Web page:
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Prosecutors move deeper into Trump's orbit as testimony in hush money trial enters a third week

NEW YORK (AP) — Prosecutors in Donald Trump’s hush money trial are moving deeper into his orbit following an inside-the-room account about the former president’s reaction to a politically damaging recording that surfaced in the final weeks of the 2016 campaign.

Hope Hicks, a former White House official and for years a top aide, is by far the closest Trump associate to have taken the witness stand in the Manhattan trial.

Her testimony Friday was designed to give jurors an insider’s view of a chaotic and pivotal stretch in the campaign, when a 2005 recording showing Trump talking about grabbing women without their permission was made public and when he and his allies sought to prevent the release of other potentially embarrassing stories. That effort, prosecutors say, included hush money payments to a porn actor and Playboy model who both have said they had sexual encounters with Trump before he entered politics.

“I had a good sense to believe this was going to be a massive story and that it was going to dominate the news cycle for the next several days,” Hicks said of the “Access Hollywood” recording, first revealed in an October 2016 Washington Post story. “This was a damaging development.”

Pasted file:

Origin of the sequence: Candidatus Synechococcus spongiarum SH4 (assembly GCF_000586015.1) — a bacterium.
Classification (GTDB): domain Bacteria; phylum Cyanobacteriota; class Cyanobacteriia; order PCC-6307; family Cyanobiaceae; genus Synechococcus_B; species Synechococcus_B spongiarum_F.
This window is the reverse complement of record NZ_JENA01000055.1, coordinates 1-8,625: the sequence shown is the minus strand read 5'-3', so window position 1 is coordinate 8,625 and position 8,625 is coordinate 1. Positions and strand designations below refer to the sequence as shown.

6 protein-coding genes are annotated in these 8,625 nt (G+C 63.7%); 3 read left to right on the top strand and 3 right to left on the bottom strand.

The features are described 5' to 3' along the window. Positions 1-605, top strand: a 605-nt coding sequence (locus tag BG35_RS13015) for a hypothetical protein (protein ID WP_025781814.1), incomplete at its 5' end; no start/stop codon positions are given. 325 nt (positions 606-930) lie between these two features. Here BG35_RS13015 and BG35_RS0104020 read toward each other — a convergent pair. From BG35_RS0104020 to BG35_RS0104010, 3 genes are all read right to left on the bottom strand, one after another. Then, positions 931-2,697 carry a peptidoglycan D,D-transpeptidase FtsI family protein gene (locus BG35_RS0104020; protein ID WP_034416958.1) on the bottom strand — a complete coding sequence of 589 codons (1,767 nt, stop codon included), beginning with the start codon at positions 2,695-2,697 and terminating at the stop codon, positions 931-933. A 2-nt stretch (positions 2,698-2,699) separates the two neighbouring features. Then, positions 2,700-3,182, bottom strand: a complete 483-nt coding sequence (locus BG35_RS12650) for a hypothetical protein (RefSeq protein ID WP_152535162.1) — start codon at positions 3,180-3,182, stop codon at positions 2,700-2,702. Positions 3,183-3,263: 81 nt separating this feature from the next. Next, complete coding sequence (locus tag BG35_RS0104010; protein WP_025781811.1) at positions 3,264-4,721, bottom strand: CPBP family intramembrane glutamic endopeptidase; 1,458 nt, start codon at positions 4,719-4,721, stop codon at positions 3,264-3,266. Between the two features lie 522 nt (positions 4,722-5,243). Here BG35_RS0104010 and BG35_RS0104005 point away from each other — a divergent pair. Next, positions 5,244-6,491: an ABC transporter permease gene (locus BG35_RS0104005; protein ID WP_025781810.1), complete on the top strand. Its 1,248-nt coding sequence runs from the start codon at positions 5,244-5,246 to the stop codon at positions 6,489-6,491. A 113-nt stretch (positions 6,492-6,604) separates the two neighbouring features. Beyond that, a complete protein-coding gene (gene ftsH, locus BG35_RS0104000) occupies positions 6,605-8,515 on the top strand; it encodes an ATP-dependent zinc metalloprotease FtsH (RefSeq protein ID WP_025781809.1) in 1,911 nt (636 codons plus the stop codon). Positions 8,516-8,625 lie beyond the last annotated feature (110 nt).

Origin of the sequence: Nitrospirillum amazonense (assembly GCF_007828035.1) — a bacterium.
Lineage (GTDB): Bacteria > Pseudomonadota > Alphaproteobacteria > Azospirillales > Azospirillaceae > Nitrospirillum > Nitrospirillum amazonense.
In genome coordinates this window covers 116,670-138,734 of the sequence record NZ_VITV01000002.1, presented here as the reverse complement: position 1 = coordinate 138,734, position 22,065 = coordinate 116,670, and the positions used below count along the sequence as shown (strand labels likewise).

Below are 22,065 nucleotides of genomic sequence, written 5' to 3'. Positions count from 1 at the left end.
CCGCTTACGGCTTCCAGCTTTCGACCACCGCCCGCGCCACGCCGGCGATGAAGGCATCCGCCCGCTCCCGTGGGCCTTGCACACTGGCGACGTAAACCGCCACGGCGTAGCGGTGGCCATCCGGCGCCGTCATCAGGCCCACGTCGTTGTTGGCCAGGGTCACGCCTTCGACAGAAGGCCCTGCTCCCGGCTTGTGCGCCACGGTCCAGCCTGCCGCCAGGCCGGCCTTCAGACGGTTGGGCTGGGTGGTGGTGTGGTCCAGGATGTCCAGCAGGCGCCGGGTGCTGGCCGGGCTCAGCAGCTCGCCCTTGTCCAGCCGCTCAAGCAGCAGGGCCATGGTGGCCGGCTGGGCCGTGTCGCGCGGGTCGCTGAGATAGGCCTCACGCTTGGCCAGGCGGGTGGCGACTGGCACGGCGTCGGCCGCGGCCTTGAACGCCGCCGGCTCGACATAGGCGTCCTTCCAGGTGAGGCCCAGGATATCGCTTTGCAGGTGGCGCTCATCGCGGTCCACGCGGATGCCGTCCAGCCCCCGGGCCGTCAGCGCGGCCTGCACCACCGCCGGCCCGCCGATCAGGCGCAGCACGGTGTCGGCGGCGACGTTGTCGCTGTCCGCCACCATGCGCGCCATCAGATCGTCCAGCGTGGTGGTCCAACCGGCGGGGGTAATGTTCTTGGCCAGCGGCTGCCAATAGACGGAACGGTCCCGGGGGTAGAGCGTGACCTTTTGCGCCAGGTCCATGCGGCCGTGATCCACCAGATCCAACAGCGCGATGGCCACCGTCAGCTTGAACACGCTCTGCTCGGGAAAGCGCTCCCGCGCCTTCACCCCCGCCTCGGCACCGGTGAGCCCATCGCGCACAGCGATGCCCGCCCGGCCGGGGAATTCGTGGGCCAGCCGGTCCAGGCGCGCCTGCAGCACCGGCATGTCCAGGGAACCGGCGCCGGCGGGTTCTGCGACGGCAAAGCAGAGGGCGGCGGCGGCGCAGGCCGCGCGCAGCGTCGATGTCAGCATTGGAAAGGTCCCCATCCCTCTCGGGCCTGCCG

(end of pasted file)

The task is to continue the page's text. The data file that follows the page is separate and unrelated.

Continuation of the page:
The trial enters its third week of testimony Monday with prosecutors building toward their star witness, Michael Cohen, Trump’s former lawyer and personal fixer who pleaded guilty to federal charges related to the hush money payments. Cohen is expected to undergo a bruising cross-examination from defense attorneys seeking to undermine his credibility with jurors.

Trump faces 34 felony counts of falsifying business records in connection with payments made to stifle potentially embarrassing stories. Prosecutors say Trump’s company, the Trump Organization, reimbursed Cohen for payments to porn actor Stormy Daniels and gave Cohen bonuses and extra payments. Prosecutors allege that those transactions were falsely logged in company records as legal expenses.

Trump has pleaded not guilty and denied sexual encounters with any of the women, as well as any wrongdoing.

So far, jurors have heard from witnesses including a tabloid magazine publisher and Trump friend who bought the rights to several sordid tales about Trump to prevent them from coming out and a Los Angeles lawyer who negotiated hush money deals on behalf of both Daniels and Playboy model Karen McDougal.

Trump’s lawyers have tried to chip away at the prosecution’s theory of the case and the credibility of some witnesses. They’ve raised questions during cross-examinations about whether Trump was possibly a target of extortion, forced to arrange payouts to suppress harmful stories and spare his family embarrassment and pain. Prosecutors maintain the payments were about preserving his political viability as he sought the presidency.

The case is one of four Trump prosecutions and possibly the only one that will reach trial before the November election. Other felony indictments charge him with plotting to subvert the 2020 presidential election after he lost to Democrat Joe Biden and illegally hoarding classified documents after he left the White House.

____

Tucker reported from Washington.